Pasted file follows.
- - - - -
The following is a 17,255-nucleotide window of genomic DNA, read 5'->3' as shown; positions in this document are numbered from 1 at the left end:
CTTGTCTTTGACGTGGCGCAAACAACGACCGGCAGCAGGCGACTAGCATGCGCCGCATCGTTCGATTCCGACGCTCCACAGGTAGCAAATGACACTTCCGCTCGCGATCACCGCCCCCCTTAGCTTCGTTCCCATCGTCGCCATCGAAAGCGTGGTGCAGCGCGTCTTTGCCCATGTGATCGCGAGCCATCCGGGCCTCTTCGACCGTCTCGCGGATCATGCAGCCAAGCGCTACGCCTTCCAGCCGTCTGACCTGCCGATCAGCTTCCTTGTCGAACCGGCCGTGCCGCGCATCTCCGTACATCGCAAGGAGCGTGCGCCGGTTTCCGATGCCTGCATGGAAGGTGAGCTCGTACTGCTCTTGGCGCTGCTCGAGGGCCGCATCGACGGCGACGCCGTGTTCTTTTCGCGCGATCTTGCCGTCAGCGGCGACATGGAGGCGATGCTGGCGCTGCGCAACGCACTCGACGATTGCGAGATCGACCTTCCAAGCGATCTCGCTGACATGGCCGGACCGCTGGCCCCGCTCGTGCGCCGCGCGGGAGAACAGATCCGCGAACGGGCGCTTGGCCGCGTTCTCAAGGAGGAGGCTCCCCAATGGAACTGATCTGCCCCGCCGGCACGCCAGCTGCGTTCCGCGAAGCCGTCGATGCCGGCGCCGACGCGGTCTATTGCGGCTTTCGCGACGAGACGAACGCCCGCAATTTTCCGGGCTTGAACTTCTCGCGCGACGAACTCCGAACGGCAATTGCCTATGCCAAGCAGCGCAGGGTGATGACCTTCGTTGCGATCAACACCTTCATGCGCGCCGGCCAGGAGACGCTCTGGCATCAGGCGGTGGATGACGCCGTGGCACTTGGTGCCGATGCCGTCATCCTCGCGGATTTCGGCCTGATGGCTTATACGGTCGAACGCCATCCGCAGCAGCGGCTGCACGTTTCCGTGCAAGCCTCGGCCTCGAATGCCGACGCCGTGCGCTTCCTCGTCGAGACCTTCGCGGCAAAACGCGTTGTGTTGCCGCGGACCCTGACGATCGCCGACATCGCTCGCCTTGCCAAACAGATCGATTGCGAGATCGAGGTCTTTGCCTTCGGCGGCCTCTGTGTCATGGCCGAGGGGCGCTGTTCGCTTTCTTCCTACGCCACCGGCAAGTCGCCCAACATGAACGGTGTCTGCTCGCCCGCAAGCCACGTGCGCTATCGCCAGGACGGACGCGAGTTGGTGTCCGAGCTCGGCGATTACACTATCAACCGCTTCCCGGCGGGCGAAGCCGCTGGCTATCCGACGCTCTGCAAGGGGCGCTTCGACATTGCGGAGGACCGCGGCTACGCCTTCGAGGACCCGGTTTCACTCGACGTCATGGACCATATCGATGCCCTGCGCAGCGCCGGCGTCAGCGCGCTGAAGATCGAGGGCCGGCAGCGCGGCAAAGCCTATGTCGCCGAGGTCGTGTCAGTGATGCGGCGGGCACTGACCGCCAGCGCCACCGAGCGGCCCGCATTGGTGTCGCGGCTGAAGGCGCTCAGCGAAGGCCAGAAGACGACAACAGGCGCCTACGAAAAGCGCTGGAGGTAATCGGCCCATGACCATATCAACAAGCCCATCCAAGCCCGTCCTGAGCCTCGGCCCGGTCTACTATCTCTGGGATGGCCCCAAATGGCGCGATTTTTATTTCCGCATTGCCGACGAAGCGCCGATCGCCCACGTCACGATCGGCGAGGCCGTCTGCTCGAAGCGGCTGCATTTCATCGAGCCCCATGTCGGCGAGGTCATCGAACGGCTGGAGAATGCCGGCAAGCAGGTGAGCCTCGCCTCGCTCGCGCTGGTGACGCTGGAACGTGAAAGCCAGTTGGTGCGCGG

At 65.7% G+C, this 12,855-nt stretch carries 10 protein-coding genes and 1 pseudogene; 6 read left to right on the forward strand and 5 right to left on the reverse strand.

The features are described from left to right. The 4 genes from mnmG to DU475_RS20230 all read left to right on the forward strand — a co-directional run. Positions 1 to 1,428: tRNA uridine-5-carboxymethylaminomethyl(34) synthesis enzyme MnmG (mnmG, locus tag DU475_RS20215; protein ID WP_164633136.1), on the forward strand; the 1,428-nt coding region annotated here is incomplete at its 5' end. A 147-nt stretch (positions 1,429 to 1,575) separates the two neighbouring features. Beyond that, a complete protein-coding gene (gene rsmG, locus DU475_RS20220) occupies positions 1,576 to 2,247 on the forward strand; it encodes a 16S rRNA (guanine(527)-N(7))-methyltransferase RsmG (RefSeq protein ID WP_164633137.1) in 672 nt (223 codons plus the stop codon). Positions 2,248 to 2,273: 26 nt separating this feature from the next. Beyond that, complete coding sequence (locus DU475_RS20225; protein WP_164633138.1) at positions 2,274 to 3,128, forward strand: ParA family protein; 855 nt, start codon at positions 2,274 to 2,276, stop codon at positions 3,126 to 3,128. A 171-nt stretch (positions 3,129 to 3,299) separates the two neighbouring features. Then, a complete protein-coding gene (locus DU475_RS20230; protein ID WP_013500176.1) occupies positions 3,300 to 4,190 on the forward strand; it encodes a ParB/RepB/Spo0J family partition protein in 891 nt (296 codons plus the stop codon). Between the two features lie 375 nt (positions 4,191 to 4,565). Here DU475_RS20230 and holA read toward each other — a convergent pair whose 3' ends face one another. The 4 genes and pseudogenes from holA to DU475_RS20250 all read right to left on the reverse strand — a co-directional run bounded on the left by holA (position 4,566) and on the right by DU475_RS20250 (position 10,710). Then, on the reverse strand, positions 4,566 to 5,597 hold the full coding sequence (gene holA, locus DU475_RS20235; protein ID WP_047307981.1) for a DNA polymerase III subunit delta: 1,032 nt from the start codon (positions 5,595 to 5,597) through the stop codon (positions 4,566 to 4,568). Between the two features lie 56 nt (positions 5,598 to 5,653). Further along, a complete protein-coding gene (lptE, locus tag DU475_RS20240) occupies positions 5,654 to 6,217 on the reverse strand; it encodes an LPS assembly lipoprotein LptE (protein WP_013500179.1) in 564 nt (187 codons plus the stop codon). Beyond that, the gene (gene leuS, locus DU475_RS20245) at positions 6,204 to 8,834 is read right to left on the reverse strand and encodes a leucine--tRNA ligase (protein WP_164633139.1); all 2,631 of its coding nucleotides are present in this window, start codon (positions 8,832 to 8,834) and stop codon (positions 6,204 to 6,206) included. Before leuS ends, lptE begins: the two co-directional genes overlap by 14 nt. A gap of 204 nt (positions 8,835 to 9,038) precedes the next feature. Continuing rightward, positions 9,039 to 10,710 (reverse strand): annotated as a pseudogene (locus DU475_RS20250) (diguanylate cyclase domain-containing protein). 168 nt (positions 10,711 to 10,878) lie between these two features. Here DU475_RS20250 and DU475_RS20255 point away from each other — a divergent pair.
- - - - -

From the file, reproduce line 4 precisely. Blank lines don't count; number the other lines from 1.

The features are described from left to right. The 4 genes from mnmG to DU475_RS20230 all read left to right on the forward strand — a co-directional run. Positions 1 to 1,428: tRNA uridine-5-carboxymethylaminomethyl(34) synthesis enzyme MnmG (mnmG, locus tag DU475_RS20215; protein ID WP_164633136.1), on the forward strand; the 1,428-nt coding region annotated here is incomplete at its 5' end. A 147-nt stretch (positions 1,429 to 1,575) separates the two neighbouring features. Beyond that, a complete protein-coding gene (gene rsmG, locus DU475_RS20220) occupies positions 1,576 to 2,247 on the forward strand; it encodes a 16S rRNA (guanine(527)-N(7))-methyltransferase RsmG (RefSeq protein ID WP_164633137.1) in 672 nt (223 codons plus the stop codon). Positions 2,248 to 2,273: 26 nt separating this feature from the next. Beyond that, complete coding sequence (locus DU475_RS20225; protein WP_164633138.1) at positions 2,274 to 3,128, forward strand: ParA family protein; 855 nt, start codon at positions 2,274 to 2,276, stop codon at positions 3,126 to 3,128. A 171-nt stretch (positions 3,129 to 3,299) separates the two neighbouring features. Then, a complete protein-coding gene (locus DU475_RS20230; protein ID WP_013500176.1) occupies positions 3,300 to 4,190 on the forward strand; it encodes a ParB/RepB/Spo0J family partition protein in 891 nt (296 codons plus the stop codon). Between the two features lie 375 nt (positions 4,191 to 4,565). Here DU475_RS20230 and holA read toward each other — a convergent pair whose 3' ends face one another. The 4 genes and pseudogenes from holA to DU475_RS20250 all read right to left on the reverse strand — a co-directional run bounded on the left by holA (position 4,566) and on the right by DU475_RS20250 (position 10,710). Then, on the reverse strand, positions 4,566 to 5,597 hold the full coding sequence (gene holA, locus DU475_RS20235; protein ID WP_047307981.1) for a DNA polymerase III subunit delta: 1,032 nt from the start codon (positions 5,595 to 5,597) through the stop codon (positions 4,566 to 4,568). Between the two features lie 56 nt (positions 5,598 to 5,653). Further along, a complete protein-coding gene (lptE, locus tag DU475_RS20240) occupies positions 5,654 to 6,217 on the reverse strand; it encodes an LPS assembly lipoprotein LptE (protein WP_013500179.1) in 564 nt (187 codons plus the stop codon). Beyond that, the gene (gene leuS, locus DU475_RS20245) at positions 6,204 to 8,834 is read right to left on the reverse strand and encodes a leucine--tRNA ligase (protein WP_164633139.1); all 2,631 of its coding nucleotides are present in this window, start codon (positions 8,832 to 8,834) and stop codon (positions 6,204 to 6,206) included. Before leuS ends, lptE begins: the two co-directional genes overlap by 14 nt. A gap of 204 nt (positions 8,835 to 9,038) precedes the next feature. Continuing rightward, positions 9,039 to 10,710 (reverse strand): annotated as a pseudogene (locus DU475_RS20250) (diguanylate cyclase domain-containing protein). 168 nt (positions 10,711 to 10,878) lie between these two features. Here DU475_RS20250 and DU475_RS20255 point away from each other — a divergent pair.